Our Local Russian:
Gigantic isn’t a big enough word to describe the bright red, Russian AN-2 biplane parked in Ron and Kathleen Arnett’s hangar at their Clifton, Colorado farm. Ron, a local farmer and proud airplane owner, hosted Grand Junction’s Chapter 800 Experimental Aircraft Association’s (EAA) June’s meeting. His enthralled audience, many of them pilots or former pilots, kept their eyes on the plane while Ron explained his prize possession. After the meeting, everyone got to climb up and in his plane to witness and admire the enormity of the aircraft’s interior.
“One and, two and, three and, four and you’re off,” he counted out for the listening crowd of EAA members. “That is all the time it takes for this short take off and landing (STOL) biplane to lift off the ground and into the air. It is utilized for agricultural spraying but it also can carry 12 passengers and can be used for parachute drops. Ron doesn’t do any ag spraying anymore. When asked why he bought this plane, he replied, grinning, “I decided that the next plane I would buy would be one I could jump out of if I needed to.”
“The AN-2 has a hefty tail dragging gear,” continued Ron, “a big wing surface for maneuvering, a hopper, and it was designed to fly low and slow for agricultural spraying or fire-fighting… That’s the way I like to fly. Low and slow, just above the tree tops. The plane’s fuel tanks are in the wings. It takes off at 1000 horsepower and burns 36 gallons an hour.”
“I like experimental airplanes because you can modify, change and do your own thing with them,” Ron claimed. “I bought this one two years ago. I made a model of it in 1960. The AN-2 is currently in production. This is a biplane that has never had a design change since it was developed. It can take off and land on dirt strips so you’ll see lots of them in Alaska and northern Canada. It has the best safety record of any biplane.”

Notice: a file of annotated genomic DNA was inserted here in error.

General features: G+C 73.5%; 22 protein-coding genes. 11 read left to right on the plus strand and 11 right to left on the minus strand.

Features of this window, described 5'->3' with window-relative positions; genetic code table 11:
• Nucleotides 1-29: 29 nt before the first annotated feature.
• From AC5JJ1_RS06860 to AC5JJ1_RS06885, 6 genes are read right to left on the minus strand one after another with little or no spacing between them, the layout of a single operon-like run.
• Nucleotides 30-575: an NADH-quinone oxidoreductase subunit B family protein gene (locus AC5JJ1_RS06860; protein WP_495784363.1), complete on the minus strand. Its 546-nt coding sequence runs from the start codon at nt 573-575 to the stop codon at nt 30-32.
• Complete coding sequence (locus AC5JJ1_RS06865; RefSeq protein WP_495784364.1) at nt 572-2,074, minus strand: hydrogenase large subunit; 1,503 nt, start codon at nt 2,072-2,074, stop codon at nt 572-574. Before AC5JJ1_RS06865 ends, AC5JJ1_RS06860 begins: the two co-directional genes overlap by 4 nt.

According to aviation records, the Antonov AN-2’s first flight was on August 21, 1947. It has the NATO code name of COLT. It is the largest, single-engine biplane every produced. By 1960, the USSR had produced 5,000 of them. It was designed by Russian scientist, Oleg Antonov, (2/7/06 – 4/4/84) who graduated from Kalinin in Leningrad in 1930. Antonov was made the head of Aircraft Design Builders in 1946, and attained Dr. of Science in 1968. In 2006, a coin was minted by the National Bank of Ukraine honoring Antonov for his work.
Ron and Kathleen live on their 140-150 acre Clifton farm where they grow alfalfa, grass and raise cows. A native of Nebraska, he moved here 40 years ago. He doesn’t fly his AN-2 now as a pilot, but it’s not a relic and he does co-pilot it every chance he gets.
Ron Arnett added some common sense advice to the seated, fascinated EAA crowd in his hangar that early Saturday morning. “Don’t park a fabric plane by a bunch of horses. I had some that stripped a plane once. Guess they like the glue and fabric.”
A feature article about them was published in the September edition of “Sport Aviation”, a national EAA magazine. Ron and Kathleen were invited to exhibit their huge biplane to the September 26-28th Air Show at Grand Junction’s Regional Airport (formerly Walker Field) in Grand Junction, Colorado. So, your Clifton neighbors shared the same space as the U.S… Navy’s famous “Blue Angels”